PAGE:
The other night, I sat across from a sober friend who was telling a story about a recent outing with coworkers.
“We had to go to a baseball game, and I was the only one that wasn’t drinking. Most of the people didn’t care,” she recalled. “But there were a couple of people that just wouldn’t let it go.”
It made her extremely uncomfortable. “I’m just not in a place where I want to tell people that I’m sober. I’m not comfortable with that.”
Even in 2019, there is still plenty of stigma surrounding alcohol use disorder. My friend didn’t want to have to explain to these people from work that she was sober because she didn’t want it to potentially affect her job. That’s completely valid.
And yet, for some reason, it seems like there will always be someone who just won’t stop asking why you don’t drink.
It happened to me too, about five years ago. I was also at a work event and we went to a wine tasting. Most everyone was fine with the fact that I wasn’t participating but one woman just couldn’t let it go.
What I’ve realized over the past 10 years of sobriety is that, most of the time, people couldn’t care less whether I’m drinking or not.
What I’ve realized over the past 10 years of sobriety is that, most of the time, people couldn’t care less whether I’m drinking or not. They’re too wrapped up in their own experience and that is A-okay with me. When there’s someone who is overly concerned about the fact that I’m not drinking, it’s usually because it has stirred up insecurity within them.
This isn’t always the case. Some people are just naturally nosey, ahem… inquisitive. In any case, sometimes, we just have to deal with these situations, so here are five different ways you can tell people why you don’t drink.
It’s a personal choice.
Sometimes, the answer is as simple as, “It’s just a personal choice I’ve made,” when asked why you don’t drink. This usually suffices for those who are less inquisitive. Still, there will be others who won’t just let it go with this answer.
It never works out well.
I’ve used this one quite a few times. For the person that won’t accept the aforementioned response and is pressing me for more info, sometimes I just say, “It never works out well for me. I have one and I love it and I just end up wanting more. I just don’t want to go down that road tonight.”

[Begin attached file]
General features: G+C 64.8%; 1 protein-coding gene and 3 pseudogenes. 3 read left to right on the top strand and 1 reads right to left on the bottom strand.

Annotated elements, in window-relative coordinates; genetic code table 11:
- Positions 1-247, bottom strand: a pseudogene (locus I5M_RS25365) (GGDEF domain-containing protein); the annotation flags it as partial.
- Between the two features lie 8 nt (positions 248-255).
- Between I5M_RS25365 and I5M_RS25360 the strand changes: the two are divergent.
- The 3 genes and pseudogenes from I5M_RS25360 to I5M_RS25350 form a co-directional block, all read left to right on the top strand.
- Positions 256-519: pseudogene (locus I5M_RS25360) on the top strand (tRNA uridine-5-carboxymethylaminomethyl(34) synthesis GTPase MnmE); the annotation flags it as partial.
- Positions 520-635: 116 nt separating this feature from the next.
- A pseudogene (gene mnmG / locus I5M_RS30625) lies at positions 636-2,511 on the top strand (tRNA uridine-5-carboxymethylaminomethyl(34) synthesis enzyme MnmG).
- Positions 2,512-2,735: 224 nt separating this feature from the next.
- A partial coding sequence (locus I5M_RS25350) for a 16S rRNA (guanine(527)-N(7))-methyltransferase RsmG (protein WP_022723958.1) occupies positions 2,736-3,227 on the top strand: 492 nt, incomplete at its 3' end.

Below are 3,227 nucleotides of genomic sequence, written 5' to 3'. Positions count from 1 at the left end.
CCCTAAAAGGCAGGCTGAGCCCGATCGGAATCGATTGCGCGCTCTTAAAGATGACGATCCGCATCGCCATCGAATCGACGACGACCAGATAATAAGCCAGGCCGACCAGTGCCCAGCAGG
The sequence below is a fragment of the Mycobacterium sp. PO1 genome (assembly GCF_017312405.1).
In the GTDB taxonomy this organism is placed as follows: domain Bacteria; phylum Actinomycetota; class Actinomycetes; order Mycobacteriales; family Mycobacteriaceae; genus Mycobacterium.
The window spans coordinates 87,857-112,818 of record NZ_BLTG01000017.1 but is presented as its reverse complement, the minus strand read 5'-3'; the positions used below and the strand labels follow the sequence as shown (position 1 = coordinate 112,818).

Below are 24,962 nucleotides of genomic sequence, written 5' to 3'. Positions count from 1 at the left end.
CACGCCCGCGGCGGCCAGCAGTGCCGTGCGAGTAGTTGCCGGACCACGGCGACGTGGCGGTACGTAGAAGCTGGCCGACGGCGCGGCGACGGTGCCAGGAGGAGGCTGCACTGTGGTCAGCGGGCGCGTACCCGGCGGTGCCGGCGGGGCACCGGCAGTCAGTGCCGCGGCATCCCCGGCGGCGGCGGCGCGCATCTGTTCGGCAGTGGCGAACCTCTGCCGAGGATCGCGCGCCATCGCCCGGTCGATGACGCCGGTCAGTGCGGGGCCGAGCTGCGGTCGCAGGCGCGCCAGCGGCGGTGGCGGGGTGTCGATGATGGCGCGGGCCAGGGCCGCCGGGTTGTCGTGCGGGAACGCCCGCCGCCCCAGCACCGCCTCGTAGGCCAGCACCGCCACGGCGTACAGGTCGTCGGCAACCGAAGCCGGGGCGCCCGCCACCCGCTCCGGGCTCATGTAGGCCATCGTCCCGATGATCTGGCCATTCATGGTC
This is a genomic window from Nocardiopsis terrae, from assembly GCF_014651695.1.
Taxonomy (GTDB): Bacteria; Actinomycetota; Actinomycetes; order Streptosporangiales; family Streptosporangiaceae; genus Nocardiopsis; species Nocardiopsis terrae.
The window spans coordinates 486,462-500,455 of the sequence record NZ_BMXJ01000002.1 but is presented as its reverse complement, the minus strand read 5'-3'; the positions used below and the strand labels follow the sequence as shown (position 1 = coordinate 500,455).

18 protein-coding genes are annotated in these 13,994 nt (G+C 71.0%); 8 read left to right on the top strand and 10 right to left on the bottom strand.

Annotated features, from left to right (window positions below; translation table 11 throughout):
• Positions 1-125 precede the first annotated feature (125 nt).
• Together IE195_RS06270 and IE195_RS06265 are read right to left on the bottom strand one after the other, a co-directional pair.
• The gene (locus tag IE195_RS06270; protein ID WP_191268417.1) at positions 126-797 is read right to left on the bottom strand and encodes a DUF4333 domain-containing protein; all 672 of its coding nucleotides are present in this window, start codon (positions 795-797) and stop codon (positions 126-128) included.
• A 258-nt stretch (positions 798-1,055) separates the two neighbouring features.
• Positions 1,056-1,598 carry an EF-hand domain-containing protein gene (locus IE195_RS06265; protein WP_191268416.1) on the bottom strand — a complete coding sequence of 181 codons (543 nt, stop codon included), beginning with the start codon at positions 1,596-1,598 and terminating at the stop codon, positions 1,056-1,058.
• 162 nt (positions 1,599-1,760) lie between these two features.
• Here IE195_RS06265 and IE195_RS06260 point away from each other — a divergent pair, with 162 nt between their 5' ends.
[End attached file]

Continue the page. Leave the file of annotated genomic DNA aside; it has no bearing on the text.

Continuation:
People that understand this experience usually accept this answer and go about their business. If it doesn’t work though, not to worry. There are a few more options.
The filtered truth.
Maybe you’re at a work outing or a wedding and the people you’re around are familiar enough to divulge some of the details. Something like, “Drinking is kind of a slippery slope for me and I’m just not willing to take that chance tonight,” could work.
You could also use something like, “When I start drinking, things always go a bit crazy and trust me, you don’t want to be around for that.”
If it makes you more comfortable, say it in a light-hearted way and laugh it off a bit.
The unfiltered truth.
This is personally my favorite at this stage in my sobriety. I’ll be honest with you: For the first eight years of my sobriety, I told no one that I had a problem with alcohol. Most of my family didn’t even know. And then, one day, I felt compelled to write an opinion piece for a national publication, and I put myself out there as an alcoholic.
For me, it felt good. It felt like a weight had been lifted to be able to fully express who I was. The day I decided to out myself as someone who struggled with alcohol dependence was the day I could let go of a veil of guilt and shame that I’d been carrying around for years.
Now, I’m in a position, work-wise and in my personal life, to be able to do this. I realize that’s not the case for everyone and it wasn’t the case for me for several years.
Today, I just say, “Oh, I won’t be drinking because I’m an alcoholic. I got sober 10 years ago.”
Today, I just say, “Oh, I won’t be drinking because I’m an alcoholic. I got sober 10 (or whatever you want to insert here) years ago.” If you don’t identify as an alcoholic— you could say something like, “I used to drink too much and I don’t anymore”
That usually shuts people up pretty quickly, though sometimes it turns into a conversation about what made me realize that I had a problem with alcohol and how I got sober. Today, I’m completely okay with answering those questions.
It’s none of their business.
This is my other favorite answer and that’s because it’s true. It really is no one else’s business why you’re not drinking. “I just don’t want to drink tonight, and honestly, that’s not something I feel like I need to explain.”
It really is that simple, but it isn’t always easy to assert one’s self in this way. Still, if you’re feeling forward and don’t mind if things get a little awkward, go for it. I would.
Being sober in a society that essentially worships alcohol is tough sometimes. We have to have conversations we just might not want to have. We have to answer questions we’re not ready to answer sometimes. No matter which approach you take, though, this is your truth. Your story. And you are in charge.